Elevation of Broughton's Battery, north side, by William De Brahm, July 1757

Elevation of Broughton’s Battery, north side, by William De Brahm, July 1757

The most elaborate and extensive plans for fortifying colonial Charleston were drafted by William De Brahm in the 1750s, during what we now call the French and Indian War, or the Seven Years’ War. De Brahm, a German engineer working for the British government, created at least three separate plans for enclosing the town in a complex system of walls and moats, each of which was hotly debated by the South Carolina legislature. Surviving copies of his plans depict massive defensive works that our colony could scarcely afford, and therein lies the root of De Brahm’s ultimate failure to complete his fortification plans for Charleston.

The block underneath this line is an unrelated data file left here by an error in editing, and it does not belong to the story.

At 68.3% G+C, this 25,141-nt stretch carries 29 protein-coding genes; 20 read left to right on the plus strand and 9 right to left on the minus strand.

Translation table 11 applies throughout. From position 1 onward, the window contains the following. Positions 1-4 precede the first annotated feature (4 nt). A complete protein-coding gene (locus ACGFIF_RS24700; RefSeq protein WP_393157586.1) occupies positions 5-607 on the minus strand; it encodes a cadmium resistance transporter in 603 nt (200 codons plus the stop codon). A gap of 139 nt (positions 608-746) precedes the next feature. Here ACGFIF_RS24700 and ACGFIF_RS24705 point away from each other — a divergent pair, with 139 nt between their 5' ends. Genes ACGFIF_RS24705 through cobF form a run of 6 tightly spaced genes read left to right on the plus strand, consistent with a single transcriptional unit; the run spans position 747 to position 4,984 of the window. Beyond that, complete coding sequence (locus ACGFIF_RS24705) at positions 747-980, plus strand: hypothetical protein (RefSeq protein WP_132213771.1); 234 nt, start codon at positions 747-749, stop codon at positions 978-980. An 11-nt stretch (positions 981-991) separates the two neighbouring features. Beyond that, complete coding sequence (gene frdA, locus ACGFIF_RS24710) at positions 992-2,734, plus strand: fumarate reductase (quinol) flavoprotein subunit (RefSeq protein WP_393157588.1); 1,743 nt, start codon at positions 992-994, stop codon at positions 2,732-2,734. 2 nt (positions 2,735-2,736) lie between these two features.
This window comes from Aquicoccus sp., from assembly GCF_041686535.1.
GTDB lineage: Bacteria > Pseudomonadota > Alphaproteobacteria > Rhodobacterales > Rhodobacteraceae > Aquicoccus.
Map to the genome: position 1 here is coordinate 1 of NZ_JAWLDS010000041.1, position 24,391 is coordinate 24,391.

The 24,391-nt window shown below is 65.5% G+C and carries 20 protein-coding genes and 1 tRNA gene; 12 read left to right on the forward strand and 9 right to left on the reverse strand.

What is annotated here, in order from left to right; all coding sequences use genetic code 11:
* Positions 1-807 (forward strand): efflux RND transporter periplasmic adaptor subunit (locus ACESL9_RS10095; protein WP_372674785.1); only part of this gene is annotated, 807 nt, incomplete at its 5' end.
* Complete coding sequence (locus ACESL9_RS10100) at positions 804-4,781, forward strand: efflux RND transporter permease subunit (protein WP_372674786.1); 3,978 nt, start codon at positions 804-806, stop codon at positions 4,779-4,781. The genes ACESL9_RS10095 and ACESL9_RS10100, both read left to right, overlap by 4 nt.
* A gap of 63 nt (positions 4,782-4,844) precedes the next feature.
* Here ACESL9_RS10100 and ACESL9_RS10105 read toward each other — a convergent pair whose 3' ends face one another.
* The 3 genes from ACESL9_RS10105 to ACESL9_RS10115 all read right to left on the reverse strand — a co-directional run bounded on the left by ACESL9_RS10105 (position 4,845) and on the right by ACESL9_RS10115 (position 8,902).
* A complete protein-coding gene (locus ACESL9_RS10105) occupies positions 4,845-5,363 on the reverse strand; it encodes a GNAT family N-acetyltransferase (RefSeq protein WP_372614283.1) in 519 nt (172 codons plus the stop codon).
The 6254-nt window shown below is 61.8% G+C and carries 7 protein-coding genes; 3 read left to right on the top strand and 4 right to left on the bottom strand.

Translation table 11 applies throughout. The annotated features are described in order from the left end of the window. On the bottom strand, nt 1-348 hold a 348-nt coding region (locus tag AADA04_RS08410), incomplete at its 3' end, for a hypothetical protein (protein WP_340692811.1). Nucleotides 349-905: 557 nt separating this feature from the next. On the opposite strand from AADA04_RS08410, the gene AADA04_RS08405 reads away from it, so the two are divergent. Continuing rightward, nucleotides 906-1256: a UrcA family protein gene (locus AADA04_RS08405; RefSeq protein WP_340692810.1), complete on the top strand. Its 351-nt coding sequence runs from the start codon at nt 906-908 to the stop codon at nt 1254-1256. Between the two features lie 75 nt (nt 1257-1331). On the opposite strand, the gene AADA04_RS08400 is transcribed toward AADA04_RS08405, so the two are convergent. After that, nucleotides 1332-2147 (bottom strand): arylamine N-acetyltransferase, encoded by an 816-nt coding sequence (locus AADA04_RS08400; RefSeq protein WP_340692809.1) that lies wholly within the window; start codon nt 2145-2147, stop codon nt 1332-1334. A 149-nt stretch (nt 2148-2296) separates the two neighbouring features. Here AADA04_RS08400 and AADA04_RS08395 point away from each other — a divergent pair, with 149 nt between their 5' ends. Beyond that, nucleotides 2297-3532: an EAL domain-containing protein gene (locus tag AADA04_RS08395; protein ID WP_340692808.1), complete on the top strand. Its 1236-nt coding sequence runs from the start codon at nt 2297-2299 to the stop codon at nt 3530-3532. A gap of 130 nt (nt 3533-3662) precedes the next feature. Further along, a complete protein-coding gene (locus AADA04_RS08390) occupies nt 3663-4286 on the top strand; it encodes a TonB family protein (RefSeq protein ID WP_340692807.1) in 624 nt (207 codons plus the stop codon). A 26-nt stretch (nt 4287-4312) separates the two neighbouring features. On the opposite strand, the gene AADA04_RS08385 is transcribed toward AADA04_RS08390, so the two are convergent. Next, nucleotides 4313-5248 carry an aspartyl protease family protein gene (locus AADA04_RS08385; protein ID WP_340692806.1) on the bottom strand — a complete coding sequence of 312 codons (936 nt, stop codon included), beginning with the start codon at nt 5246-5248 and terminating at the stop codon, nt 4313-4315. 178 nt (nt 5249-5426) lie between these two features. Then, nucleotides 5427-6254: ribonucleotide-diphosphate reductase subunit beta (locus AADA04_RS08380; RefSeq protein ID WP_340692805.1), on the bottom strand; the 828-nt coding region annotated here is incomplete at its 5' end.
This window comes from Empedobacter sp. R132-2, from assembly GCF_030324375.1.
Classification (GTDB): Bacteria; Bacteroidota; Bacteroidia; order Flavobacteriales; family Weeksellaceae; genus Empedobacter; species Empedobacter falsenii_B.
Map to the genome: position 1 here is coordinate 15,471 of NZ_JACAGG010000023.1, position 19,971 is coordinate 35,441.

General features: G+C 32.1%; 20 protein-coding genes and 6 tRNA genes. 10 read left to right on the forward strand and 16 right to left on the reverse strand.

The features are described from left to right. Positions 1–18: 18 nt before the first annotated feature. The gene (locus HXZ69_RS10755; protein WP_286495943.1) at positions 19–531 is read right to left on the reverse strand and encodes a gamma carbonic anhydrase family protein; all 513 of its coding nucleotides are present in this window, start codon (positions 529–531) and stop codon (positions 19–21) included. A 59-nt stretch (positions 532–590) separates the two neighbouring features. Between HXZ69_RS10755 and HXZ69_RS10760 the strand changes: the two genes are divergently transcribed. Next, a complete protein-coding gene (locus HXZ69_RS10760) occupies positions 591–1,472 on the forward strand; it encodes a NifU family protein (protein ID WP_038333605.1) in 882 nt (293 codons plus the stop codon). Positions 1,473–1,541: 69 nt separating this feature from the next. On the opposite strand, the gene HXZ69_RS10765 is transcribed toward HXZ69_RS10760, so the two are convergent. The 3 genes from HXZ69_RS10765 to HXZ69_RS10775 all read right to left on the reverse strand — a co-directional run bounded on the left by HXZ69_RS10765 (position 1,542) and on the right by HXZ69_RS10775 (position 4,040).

If you’d like to learn more about this interesting episode in Charleston’s fortification history, and see reproductions of De Brahm’s plans, please join Dr. Nic Butler for a program entitled

“William De Brahm’s Fortification Plans For Charleston, 1752–1757”

Time: Saturday, September 21st at 1:00 p.m.

Place: 2nd Floor Classroom, Charleston County Public Library, 68 Calhoun St., 29401.

For more information, please contact Dr. Butler at butlern[at]ccpl.org or 843–805–6968.

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